Parents' Traditional Cultural Values and Mexican-Origin Young Adults' Routine Health and Dental Care

Kimberly A. Updegraff, Sally I.Chun Kuo, Susan M. McHale, Adriana J. Umaña-Taylor, Lorey A. Wheeler

Research output: Contribution to journalArticle

4 Citations (Scopus)

Abstract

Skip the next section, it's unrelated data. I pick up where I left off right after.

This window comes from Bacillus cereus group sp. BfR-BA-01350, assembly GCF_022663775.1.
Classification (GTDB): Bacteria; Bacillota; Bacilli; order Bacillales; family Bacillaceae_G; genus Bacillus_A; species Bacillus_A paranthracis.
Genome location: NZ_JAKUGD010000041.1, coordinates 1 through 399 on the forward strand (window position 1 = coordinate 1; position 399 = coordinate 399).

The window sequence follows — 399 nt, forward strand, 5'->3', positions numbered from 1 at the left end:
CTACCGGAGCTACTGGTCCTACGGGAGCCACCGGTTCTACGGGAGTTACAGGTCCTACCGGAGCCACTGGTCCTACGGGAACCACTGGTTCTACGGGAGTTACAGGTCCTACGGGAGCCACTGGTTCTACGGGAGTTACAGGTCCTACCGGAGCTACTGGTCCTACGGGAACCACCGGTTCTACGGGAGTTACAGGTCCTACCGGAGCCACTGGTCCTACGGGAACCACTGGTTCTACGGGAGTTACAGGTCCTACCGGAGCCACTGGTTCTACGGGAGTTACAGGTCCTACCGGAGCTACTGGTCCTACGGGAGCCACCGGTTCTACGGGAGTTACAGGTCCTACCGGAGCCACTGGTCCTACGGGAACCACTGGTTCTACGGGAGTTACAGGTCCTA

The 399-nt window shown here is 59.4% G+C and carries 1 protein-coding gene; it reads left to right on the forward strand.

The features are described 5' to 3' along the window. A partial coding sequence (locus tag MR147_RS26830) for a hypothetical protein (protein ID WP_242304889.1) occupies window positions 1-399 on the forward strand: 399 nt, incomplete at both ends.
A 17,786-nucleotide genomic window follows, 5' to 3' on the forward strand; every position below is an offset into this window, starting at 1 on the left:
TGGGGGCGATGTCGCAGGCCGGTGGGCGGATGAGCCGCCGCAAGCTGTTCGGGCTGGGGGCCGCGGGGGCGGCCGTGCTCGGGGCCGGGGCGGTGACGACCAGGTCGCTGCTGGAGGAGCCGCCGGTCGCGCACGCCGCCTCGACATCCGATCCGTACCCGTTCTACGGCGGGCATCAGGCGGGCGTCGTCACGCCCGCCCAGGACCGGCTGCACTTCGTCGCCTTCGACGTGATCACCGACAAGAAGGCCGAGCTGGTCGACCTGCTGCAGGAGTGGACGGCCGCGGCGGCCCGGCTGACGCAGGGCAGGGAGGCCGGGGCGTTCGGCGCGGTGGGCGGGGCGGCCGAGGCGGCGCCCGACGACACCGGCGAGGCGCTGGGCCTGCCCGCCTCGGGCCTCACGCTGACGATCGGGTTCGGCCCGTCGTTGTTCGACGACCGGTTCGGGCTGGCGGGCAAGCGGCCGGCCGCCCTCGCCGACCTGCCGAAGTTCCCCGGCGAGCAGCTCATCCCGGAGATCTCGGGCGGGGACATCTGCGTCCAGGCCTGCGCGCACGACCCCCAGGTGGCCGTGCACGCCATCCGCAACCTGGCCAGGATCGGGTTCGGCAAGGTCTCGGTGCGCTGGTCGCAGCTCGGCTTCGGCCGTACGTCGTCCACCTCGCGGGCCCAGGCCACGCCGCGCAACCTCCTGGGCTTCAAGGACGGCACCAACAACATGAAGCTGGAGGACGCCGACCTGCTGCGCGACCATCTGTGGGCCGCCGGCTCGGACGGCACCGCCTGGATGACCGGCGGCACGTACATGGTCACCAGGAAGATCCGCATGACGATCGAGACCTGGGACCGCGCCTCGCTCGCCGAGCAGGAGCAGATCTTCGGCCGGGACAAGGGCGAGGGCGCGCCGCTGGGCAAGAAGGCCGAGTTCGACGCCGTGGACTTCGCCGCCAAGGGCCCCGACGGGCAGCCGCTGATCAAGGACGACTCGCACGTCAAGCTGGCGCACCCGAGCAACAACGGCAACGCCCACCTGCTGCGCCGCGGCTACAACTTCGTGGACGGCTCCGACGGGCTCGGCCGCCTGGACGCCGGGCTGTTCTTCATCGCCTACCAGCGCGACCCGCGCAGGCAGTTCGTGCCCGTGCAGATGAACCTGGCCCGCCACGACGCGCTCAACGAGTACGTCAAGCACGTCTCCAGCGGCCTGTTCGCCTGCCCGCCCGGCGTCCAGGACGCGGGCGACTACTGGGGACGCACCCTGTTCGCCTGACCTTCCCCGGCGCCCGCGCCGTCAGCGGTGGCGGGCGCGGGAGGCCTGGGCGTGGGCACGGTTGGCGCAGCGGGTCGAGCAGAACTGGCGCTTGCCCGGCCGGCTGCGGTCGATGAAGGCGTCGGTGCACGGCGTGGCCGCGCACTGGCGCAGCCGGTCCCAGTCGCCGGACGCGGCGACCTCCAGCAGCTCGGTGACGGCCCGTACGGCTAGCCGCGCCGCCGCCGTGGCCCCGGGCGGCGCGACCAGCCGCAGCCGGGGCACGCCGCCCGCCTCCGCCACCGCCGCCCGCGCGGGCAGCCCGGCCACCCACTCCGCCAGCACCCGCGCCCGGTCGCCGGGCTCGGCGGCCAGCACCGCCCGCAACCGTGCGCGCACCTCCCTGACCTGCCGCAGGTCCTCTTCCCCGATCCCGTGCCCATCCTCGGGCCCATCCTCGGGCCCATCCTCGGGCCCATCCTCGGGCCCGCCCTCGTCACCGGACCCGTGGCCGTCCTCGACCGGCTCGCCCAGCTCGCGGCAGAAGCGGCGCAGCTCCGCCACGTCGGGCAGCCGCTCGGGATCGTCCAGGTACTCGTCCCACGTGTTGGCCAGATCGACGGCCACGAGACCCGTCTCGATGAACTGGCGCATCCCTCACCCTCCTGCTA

Purpose To investigate the prospective associations between Mexican-origin mothers' and fathers' traditional cultural values and young adults' health and dental care utilization and to test the moderating role of youth gender. Methods Mexican-origin parents and youth (N = 246 families) participated in home interviews and provided self-reports of parents' cultural values (time 1) and young adults' health status and routine health and dental care (time 2; 5 years later). Logistic regressions tested parents' traditional cultural values as predictors of routine health and dental care, accounting for parent nativity, parent acculturation, family socioeconomic status, youth gender, youth age, and youth physical health status. We also tested whether youth gender moderated the associations between parents' cultural values and young adults' routine care. Results Young adults whose mothers endorsed strong familism values when they were in mid-to-late adolescence were more likely to report at least one routine physician visit in the past year as young adults (odds ratio [OR] = 3.47, 95% confidence interval [CI]: 1.23–9.83, p = .019). Furthermore, for females only, mothers' more traditional gender role attitudes predicted reduced odds of receiving routine health (OR = .22; 95% CI: .08–.64, p = .005) and dental care (OR = .26; 95% CI: .09–.75, p < .012) in young adulthood. Conclusions Our findings highlight the importance of examining intragroup variability in culturally specific mechanisms to identify targets for addressing ethnic/racial disparities in health care utilization among Mexican-origin young adults, during a period of increased risk for health-compromising behaviors and reduced access to care.